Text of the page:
The bread and butter of the app is capitalizing on trends and “challenges.” Jumping on a trend and using the applicable hashtag or sound, is the key to earning followers and building your account. The strange thing about TikTok that sets it apart from other social media platforms is that replicating other users’ content is really the goal. If a creator starts a challenge or uses a specific sound that goes viral, the next move is to jump on that trend or challenge and create your own. The struggle this brings for fresh produce marketers is that content can’t be created too far in advance. While it would be nice and seemingly efficient to spend the day creating TikTok videos for your brand, you would be missing out on joining the ever-changing trends that ultimately lead to followers and success.  

However, if brands create their own trend or challenge that takes off, the results can be astronomical. A great example is Chipotle. Chipotle created its own challenge with the hashtag #lidflip. Users were challenged to flip the lid of their chipotle container to show off their skills. The genius and ROI from this challenge is that users had to purchase Chipotle in order to participate.


You’ve probably picked up on a pattern by now, the audience is completely new, the content is completely different, and you guessed it, the frequency at which you post is also brand new. While we’ve gotten into a rhythm of what works and what doesn’t on Facebook and Instagram, TikTok expects an entirely different schedule. 

According to Social Media Week, the fastest-growing accounts are posting three videos per day, on average. The study notes that there is a direct correlation between total followers and average views per video. 

While you may not need to post three videos per day, you can clearly see the high demand for this type of content. Content needs to be frequent and regular, which is obviously a huge undertaking for a brand. And, as previously mentioned, attempting to knock out a month’s worth of content in one day isn’t the wisest choice. If you have the time and capacity to take this on, awesome! If you can’t add a single hour to your already busy schedule, there is another option for your brand to be involved on TikTok.  In other words, with this social media network, fluidity and staying in the “now” is key!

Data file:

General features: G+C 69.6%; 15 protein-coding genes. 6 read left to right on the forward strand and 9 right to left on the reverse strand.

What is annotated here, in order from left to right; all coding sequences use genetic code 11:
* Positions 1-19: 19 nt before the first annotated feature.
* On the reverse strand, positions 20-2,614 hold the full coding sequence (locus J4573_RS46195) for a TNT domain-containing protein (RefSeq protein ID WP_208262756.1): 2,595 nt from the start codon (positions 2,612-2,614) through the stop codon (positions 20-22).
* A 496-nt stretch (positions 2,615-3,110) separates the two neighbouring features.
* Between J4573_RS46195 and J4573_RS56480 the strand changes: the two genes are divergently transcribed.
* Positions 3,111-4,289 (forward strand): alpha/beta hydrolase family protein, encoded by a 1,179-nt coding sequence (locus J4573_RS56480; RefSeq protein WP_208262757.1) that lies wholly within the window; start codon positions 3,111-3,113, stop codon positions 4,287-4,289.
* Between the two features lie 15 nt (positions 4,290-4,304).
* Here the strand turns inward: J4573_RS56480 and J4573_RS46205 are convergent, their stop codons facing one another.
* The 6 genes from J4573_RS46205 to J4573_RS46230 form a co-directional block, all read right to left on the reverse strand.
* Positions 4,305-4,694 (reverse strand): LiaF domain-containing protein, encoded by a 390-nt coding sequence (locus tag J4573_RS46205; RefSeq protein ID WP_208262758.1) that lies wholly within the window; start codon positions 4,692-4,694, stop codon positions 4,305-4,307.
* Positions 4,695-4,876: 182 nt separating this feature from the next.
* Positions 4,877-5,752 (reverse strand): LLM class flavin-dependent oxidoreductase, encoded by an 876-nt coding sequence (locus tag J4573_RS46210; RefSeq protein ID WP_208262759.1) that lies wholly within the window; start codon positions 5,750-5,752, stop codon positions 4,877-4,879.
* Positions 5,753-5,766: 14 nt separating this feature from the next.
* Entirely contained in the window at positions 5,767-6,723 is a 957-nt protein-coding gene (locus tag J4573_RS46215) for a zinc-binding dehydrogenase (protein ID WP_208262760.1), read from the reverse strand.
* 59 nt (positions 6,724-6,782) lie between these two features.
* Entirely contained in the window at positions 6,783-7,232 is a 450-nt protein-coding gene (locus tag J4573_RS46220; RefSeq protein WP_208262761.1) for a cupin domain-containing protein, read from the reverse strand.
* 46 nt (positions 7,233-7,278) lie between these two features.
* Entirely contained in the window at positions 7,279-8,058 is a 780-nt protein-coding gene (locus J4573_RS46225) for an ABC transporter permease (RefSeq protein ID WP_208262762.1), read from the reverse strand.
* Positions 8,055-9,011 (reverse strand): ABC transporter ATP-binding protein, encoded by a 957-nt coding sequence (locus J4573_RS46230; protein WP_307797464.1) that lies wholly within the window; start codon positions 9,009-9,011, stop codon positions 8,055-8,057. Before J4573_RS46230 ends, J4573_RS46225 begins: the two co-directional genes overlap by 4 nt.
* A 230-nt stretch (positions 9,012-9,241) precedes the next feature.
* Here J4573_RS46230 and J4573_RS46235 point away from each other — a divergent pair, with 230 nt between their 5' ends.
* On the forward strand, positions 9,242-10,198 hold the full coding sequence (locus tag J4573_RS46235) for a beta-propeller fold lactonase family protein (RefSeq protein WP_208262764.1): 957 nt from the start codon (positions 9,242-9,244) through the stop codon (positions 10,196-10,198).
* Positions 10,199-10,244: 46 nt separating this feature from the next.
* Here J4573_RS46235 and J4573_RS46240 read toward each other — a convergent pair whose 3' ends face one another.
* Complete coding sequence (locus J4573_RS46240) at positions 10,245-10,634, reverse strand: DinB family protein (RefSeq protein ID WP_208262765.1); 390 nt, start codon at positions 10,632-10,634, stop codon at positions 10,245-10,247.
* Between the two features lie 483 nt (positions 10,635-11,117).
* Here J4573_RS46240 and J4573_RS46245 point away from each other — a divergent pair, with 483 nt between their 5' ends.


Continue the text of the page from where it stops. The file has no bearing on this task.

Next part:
TikTok Influencers 

Instead of creating a TikTok account, building a fan base from scratch, and spending most of your hours creating relevant content, consider utilizing influencer partnerships

While influencers cost money, the opportunity cost here might outweigh the price tag. The main benefit of utilizing influencers on TikTok is that they already have a dedicated and relevant fan base. As I previously mentioned, there is definitely an audience for food-focused videos. There are publications like Bon Appetit, the FeedFeed, MindBodyGreen, etc. that are active on TikTok and have built an audience of people interested in food, health, and recipes. 

While we recommend each fresh produce brand be present on Instagram and Facebook, we can’t make the same blanket recommendation for TikTok. But if your brand appeals to Gen Z’s and you have the time and resources to create videos that stay in the present time and follow quick trends, then maybe this app is right for you.